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Both J.Gold and B-Rod Discuss b.o.s. in Little Tokyo

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Matthew Kang is the Lead Editor of Eater LA. He has covered dining, restaurants, food culture, and nightlife in Los Angeles since 2008. He's the host of K-Town, a YouTube series covering Korean food in America, and has been featured in Netflix's Street Food show.

This week Jonathan Gold visits b.o.s., the quietly ambitious offal restaurant in Little Tokyo helmed by chef David Bartnes that's been open since last November. Laying a foundation of Asia's history with animal innards, Gold goes into the nitty gritty of b.o.s.'s dishes, from liver to raw beef tongue.

If you've contemplated the possibility of substituting beef heart for tuna in a modern tataki dish, you may be pleasantly surprised — the slices of raw organ, slightly smoky where they have been seared over Japanese bincho charcoal, may be chewier than they appear but have basically the same luxurious mouth-feel as the fish and the clean, beefy flavor of rare steak.

The tripe "calamari" really do resemble good fried squid, crisp yet elastic, tasting mostly of clean oil. If you didn't know the provenance of the lightly curried fried calves' brains, you might think that you were eating fried soft tofu with your puréed squash. The bone marrow may be somewhat overroasted, but the tendon in the risotto is braised to an exquisite softness — there is about three times as much tendon as rice in the dish — and the tripe and kimchi stew tastes like Sunday night Korean home cooking.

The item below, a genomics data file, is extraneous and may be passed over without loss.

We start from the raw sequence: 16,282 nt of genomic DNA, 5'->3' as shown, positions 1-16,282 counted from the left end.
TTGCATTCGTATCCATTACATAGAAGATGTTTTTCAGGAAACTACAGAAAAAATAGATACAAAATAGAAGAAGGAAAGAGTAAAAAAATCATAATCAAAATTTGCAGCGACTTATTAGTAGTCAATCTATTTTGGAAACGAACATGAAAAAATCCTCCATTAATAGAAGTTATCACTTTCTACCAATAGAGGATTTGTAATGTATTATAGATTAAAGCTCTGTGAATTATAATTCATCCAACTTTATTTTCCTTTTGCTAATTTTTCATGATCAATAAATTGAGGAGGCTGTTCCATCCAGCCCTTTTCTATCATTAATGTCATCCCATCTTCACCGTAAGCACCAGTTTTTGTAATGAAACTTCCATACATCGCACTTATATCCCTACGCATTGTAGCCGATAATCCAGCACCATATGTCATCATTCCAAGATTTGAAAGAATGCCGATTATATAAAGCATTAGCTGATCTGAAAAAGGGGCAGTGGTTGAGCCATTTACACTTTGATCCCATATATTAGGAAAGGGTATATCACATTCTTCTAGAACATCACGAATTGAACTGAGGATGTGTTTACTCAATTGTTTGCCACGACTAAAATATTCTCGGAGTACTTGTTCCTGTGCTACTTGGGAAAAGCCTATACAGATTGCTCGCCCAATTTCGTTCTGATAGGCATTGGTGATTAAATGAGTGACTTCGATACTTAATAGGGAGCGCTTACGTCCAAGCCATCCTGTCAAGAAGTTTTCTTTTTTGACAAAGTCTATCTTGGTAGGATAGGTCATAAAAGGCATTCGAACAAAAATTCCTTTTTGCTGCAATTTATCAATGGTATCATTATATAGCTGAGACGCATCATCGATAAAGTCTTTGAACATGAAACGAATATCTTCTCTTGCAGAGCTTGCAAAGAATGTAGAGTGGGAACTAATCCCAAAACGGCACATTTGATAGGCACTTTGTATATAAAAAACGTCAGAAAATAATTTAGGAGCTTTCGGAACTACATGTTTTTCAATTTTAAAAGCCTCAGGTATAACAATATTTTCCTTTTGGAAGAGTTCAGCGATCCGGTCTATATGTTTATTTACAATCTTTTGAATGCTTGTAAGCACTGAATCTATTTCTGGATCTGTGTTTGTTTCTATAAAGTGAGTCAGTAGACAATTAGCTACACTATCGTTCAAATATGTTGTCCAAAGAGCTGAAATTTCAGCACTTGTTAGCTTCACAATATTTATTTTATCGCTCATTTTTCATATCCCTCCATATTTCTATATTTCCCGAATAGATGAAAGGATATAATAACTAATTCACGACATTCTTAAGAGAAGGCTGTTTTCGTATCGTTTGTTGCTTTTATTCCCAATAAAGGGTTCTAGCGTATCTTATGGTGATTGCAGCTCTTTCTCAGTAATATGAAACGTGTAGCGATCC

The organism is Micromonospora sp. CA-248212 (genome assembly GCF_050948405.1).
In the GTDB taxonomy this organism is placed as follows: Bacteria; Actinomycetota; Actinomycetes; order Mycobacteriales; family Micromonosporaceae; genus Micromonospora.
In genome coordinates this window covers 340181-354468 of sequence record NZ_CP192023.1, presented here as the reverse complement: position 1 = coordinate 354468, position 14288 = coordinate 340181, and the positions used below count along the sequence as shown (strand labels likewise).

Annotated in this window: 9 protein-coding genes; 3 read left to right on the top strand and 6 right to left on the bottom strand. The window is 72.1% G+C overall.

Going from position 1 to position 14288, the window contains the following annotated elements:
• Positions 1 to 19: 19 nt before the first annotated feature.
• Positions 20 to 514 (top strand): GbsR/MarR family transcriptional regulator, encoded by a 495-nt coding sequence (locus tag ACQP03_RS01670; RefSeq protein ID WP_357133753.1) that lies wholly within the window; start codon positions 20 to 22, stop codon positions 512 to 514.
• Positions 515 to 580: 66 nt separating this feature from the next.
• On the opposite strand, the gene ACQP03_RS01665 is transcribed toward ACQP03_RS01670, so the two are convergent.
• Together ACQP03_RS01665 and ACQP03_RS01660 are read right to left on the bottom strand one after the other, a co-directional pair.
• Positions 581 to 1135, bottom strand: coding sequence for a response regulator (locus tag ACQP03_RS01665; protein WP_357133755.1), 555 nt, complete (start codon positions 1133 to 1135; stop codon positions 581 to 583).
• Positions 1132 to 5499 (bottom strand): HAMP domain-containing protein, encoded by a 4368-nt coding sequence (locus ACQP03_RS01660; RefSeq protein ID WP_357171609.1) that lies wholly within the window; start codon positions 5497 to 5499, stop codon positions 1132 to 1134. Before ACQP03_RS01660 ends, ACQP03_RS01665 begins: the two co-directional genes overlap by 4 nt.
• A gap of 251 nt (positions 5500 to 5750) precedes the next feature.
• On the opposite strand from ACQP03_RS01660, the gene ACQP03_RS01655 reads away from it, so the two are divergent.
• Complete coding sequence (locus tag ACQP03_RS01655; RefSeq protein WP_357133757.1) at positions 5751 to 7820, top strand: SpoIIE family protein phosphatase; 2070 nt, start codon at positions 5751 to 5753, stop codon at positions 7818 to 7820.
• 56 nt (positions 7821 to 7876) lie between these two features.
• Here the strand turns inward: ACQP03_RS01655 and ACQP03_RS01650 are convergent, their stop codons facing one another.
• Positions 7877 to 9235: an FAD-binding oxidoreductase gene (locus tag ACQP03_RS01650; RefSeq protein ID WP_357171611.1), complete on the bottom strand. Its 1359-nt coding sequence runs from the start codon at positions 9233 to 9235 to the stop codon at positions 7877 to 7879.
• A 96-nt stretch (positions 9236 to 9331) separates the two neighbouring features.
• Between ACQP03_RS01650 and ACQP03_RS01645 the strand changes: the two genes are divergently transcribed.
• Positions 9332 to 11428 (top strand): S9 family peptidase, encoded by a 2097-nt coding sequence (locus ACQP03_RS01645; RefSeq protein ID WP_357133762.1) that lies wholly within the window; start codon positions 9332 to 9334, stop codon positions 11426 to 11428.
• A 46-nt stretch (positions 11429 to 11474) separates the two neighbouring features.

Callin b.o.s. the first restaurant in L.A. dedicated to offal, the Goldster likens the omakase counter to an elegant, if sparsely attended place in a high-floor Roppongi office building in Tokyo. [LAT]
Photo by Elizabeth Daniels

In a quirky coincidence, LA Weekly critic Besha Rodell also takes a look at b.o.s., a nearly three month restaurant that will surely get a tide of new customers after this week. Summarizing Bartnes' rather inventive take on animal innards, Besha gives b.o.s. the two-spot.

"His gung-ho attitude toward the more fiddly bits of our bovine friends is, frankly, refreshing. What Bartnes turns out from his open kitchen isn't always brilliant — in fact, some of it doesn't work at all. But in recent months I've found myself saying to people, "Right now I'd rather have something uneven and unexpected than something perfect and predictable." So, yes, what Bartnes is delivering can be wildly uneven, but there's just as much that does work and is blessedly unexpected." [LAW]

The Elsewhere: Darin Dines revisits Providence, FoodGPS tries the pork liver ceviche at Night+Market, Tasting Table checks out Meizho Dongpo in Century City, GastronomyBlog tries The Factory Kitchen, O Hei There samples the sandos at Orleans & York, and KevinEats tries Kiyokawa.
·All Week in Reviews Coverage [~ELA~]


434 E. 1st St. Los Angeles, CA